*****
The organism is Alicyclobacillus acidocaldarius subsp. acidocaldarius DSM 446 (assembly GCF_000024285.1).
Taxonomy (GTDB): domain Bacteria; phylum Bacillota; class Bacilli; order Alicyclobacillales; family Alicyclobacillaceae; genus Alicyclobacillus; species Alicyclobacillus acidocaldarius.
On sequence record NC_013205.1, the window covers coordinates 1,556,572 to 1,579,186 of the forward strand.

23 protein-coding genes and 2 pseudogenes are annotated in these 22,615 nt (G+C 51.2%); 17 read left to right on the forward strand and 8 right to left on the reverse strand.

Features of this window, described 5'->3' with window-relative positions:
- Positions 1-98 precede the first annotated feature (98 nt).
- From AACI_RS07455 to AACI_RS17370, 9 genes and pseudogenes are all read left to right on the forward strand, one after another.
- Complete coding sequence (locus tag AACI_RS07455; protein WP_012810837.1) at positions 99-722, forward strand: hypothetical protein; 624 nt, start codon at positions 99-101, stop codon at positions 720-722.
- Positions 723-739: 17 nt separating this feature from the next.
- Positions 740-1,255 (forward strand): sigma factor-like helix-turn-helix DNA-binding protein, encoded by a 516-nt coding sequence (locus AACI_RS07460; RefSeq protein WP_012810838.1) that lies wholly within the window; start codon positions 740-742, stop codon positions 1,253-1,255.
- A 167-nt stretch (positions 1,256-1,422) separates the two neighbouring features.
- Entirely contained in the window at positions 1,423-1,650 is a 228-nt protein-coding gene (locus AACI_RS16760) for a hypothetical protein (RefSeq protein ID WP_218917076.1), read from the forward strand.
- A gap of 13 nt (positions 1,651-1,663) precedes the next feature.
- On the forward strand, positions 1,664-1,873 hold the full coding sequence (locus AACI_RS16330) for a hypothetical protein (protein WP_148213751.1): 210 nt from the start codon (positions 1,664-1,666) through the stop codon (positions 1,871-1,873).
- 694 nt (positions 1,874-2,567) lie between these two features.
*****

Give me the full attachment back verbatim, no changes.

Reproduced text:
The organism is Alicyclobacillus acidocaldarius subsp. acidocaldarius DSM 446 (assembly GCF_000024285.1).
Taxonomy (GTDB): domain Bacteria; phylum Bacillota; class Bacilli; order Alicyclobacillales; family Alicyclobacillaceae; genus Alicyclobacillus; species Alicyclobacillus acidocaldarius.
On sequence record NC_013205.1, the window covers coordinates 1,556,572 to 1,579,186 of the forward strand.

23 protein-coding genes and 2 pseudogenes are annotated in these 22,615 nt (G+C 51.2%); 17 read left to right on the forward strand and 8 right to left on the reverse strand.

Features of this window, described 5'->3' with window-relative positions:
- Positions 1-98 precede the first annotated feature (98 nt).
- From AACI_RS07455 to AACI_RS17370, 9 genes and pseudogenes are all read left to right on the forward strand, one after another.
- Complete coding sequence (locus tag AACI_RS07455; protein WP_012810837.1) at positions 99-722, forward strand: hypothetical protein; 624 nt, start codon at positions 99-101, stop codon at positions 720-722.
- Positions 723-739: 17 nt separating this feature from the next.
- Positions 740-1,255 (forward strand): sigma factor-like helix-turn-helix DNA-binding protein, encoded by a 516-nt coding sequence (locus AACI_RS07460; RefSeq protein WP_012810838.1) that lies wholly within the window; start codon positions 740-742, stop codon positions 1,253-1,255.
- A 167-nt stretch (positions 1,256-1,422) separates the two neighbouring features.
- Entirely contained in the window at positions 1,423-1,650 is a 228-nt protein-coding gene (locus AACI_RS16760) for a hypothetical protein (RefSeq protein ID WP_218917076.1), read from the forward strand.
- A gap of 13 nt (positions 1,651-1,663) precedes the next feature.
- On the forward strand, positions 1,664-1,873 hold the full coding sequence (locus AACI_RS16330) for a hypothetical protein (protein WP_148213751.1): 210 nt from the start codon (positions 1,664-1,666) through the stop codon (positions 1,871-1,873).
- 694 nt (positions 1,874-2,567) lie between these two features.